Eugene J. Mele

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Eugene John Mele
CitizenshipUnited States
Known forquantum spin Hall effect
AwardsBreakthrough Prize in Fundamental Physics (2019)
Franklin Medal (2015)
Scientific career
Fieldscondensed matter physics
InstitutionsUniversity of Pennsylvania

Eugene John "Gene" Mele is a professor of physics at the University of Pennsylvania, where he researches quantum electric phenomena in condensed matter.[1]


Mele graduated from Saint Joseph's University in 1972 and obtained a Ph.D. in physics from the Massachusetts Institute of Technology in 1978. After working as a research assistant at the Xerox Research Center in Webster, New York, he was appointed assistant professor at the University of Pennsylvania in 1981 and promoted to full professor in 1989. Since 2014 he has also been visiting faculty at Loughborough University in the United Kingdom.


Together with Charles Kane, he predicted the quantum spin Hall effect and coined the term topological insulator for the corresponding structures.[2] The existence of topological insulators has since been experimentally verified, and the prospect of exciting applications for these new materials has stimulated a great deal of research interest.[3]

Honours and awards[edit]

Mele and Kane were awarded the 2019 Breakthrough Prize in Fundamental Physics.[4] They had previously received the Benjamin Franklin Medal of the Franklin Institute in 2015, with Shoucheng Zhang,[5] and the European Physical Society Condensed Matter Division Europhysics Prize in 2010 with Zhang, Hartmut Buhmann, and Laurens Molenkamp.[6] He was elected a member of the American Physical Society in 2001.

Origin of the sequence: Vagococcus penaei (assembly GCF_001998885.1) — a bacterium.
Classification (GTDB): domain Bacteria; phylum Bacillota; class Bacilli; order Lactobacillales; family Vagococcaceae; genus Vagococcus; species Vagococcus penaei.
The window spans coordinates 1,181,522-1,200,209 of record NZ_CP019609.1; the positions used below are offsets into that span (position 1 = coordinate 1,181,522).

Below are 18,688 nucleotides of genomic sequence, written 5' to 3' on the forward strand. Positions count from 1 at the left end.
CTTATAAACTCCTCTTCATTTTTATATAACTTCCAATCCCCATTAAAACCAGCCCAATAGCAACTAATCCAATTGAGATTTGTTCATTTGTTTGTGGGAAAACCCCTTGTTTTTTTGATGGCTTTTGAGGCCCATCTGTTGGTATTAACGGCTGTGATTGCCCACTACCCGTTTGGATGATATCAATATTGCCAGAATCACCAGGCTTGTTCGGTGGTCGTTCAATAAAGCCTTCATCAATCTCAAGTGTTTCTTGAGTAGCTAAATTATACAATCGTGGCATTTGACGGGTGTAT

Further reading[edit]

  • Kane, Charles L.; Moore, Joel E. (2011). "Topological Insulators" (PDF). Physics World. 24: 32. Retrieved 22 October 2018.


  1. ^ "Eugene Mele". Retrieved 20 October 2018.
  2. ^ Kane, C.L.; Mele, E.J. (25 November 2005). "Quantum Spin Hall Effect in Graphene". Physical Review Letters. 95 (22). p. 226081. arXiv:cond-mat/0411737. Bibcode:2005PhRvL..95v6801K. doi:10.1103/PhysRevLett.95.226801.
  3. ^ Kane & Moore (2011).
  4. ^ "Breakthrough Prize – Winners of the 2019 Breakthrough Prize in Life Sciences, Fundamental Physics and Mathematics Announced". Breakthrough Prize. 17 October 2018. Retrieved 20 October 2018.
  5. ^ "Eugene J. Mele". The Franklin Institute. 27 October 2014. Retrieved 20 October 2018.
  6. ^ "EPS Condensed Matter Division Europhysics Prize - Award recipients" (PDF). European Physical Society. 28 September 2017. Retrieved 20 October 2018.